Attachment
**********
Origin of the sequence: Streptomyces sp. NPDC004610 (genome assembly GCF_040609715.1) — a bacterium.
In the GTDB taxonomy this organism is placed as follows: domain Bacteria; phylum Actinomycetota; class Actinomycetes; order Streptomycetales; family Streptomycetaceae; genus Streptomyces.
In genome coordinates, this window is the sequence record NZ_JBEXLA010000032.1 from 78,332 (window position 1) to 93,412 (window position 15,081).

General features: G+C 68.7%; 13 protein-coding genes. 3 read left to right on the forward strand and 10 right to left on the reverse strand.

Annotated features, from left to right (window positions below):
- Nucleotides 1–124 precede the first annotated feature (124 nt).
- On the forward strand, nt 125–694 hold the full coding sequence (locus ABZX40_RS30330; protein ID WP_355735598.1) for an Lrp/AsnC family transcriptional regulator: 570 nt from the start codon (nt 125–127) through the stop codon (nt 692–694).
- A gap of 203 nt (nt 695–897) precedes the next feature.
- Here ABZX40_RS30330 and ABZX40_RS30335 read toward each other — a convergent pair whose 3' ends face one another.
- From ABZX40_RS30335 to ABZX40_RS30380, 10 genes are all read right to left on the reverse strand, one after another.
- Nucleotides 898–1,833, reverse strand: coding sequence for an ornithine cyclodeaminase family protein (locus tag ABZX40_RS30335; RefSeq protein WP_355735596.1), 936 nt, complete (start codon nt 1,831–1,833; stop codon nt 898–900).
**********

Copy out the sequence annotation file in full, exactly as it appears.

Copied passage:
Origin of the sequence: Streptomyces sp. NPDC004610 (genome assembly GCF_040609715.1) — a bacterium.
In the GTDB taxonomy this organism is placed as follows: domain Bacteria; phylum Actinomycetota; class Actinomycetes; order Streptomycetales; family Streptomycetaceae; genus Streptomyces.
In genome coordinates, this window is the sequence record NZ_JBEXLA010000032.1 from 78,332 (window position 1) to 93,412 (window position 15,081).

General features: G+C 68.7%; 13 protein-coding genes. 3 read left to right on the forward strand and 10 right to left on the reverse strand.

Annotated features, from left to right (window positions below):
- Nucleotides 1–124 precede the first annotated feature (124 nt).
- On the forward strand, nt 125–694 hold the full coding sequence (locus ABZX40_RS30330; protein ID WP_355735598.1) for an Lrp/AsnC family transcriptional regulator: 570 nt from the start codon (nt 125–127) through the stop codon (nt 692–694).
- A gap of 203 nt (nt 695–897) precedes the next feature.
- Here ABZX40_RS30330 and ABZX40_RS30335 read toward each other — a convergent pair whose 3' ends face one another.
- From ABZX40_RS30335 to ABZX40_RS30380, 10 genes are all read right to left on the reverse strand, one after another.
- Nucleotides 898–1,833, reverse strand: coding sequence for an ornithine cyclodeaminase family protein (locus tag ABZX40_RS30335; RefSeq protein WP_355735596.1), 936 nt, complete (start codon nt 1,831–1,833; stop codon nt 898–900).